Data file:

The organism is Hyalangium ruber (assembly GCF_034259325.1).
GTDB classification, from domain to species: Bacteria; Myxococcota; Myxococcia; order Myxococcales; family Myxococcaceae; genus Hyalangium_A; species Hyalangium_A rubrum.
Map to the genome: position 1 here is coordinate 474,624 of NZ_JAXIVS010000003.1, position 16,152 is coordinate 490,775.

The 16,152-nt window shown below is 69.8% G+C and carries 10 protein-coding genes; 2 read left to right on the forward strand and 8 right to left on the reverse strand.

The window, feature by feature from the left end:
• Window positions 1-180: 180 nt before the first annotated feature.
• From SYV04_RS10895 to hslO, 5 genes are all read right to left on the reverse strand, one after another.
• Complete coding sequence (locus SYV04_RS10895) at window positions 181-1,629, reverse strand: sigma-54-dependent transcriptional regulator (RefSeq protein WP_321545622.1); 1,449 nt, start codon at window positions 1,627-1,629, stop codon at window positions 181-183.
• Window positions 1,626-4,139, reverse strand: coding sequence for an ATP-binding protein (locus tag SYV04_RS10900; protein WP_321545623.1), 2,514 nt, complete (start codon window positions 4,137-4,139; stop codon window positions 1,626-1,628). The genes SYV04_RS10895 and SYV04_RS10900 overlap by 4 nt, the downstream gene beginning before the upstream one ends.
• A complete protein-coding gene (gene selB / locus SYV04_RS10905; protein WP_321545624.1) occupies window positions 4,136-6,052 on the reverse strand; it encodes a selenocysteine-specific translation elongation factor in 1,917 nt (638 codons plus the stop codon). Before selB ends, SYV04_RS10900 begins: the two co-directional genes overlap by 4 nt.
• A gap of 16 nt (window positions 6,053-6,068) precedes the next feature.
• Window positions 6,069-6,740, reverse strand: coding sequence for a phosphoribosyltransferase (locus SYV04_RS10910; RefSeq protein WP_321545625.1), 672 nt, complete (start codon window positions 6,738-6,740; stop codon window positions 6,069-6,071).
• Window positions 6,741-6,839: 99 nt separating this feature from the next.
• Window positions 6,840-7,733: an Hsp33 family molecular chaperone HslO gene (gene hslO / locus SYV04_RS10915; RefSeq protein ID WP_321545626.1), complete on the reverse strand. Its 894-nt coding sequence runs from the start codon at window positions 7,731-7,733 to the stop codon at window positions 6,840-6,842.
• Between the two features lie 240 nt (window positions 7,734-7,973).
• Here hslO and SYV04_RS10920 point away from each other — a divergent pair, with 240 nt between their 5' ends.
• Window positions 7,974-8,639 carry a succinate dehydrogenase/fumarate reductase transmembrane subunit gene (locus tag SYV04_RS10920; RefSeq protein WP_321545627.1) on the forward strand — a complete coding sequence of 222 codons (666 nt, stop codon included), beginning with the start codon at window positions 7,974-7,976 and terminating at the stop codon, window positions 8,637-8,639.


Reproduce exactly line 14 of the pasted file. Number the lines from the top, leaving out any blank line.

• Window positions 6,840-7,733: an Hsp33 family molecular chaperone HslO gene (gene hslO / locus SYV04_RS10915; RefSeq protein ID WP_321545626.1), complete on the reverse strand. Its 894-nt coding sequence runs from the start codon at window positions 7,731-7,733 to the stop codon at window positions 6,840-6,842.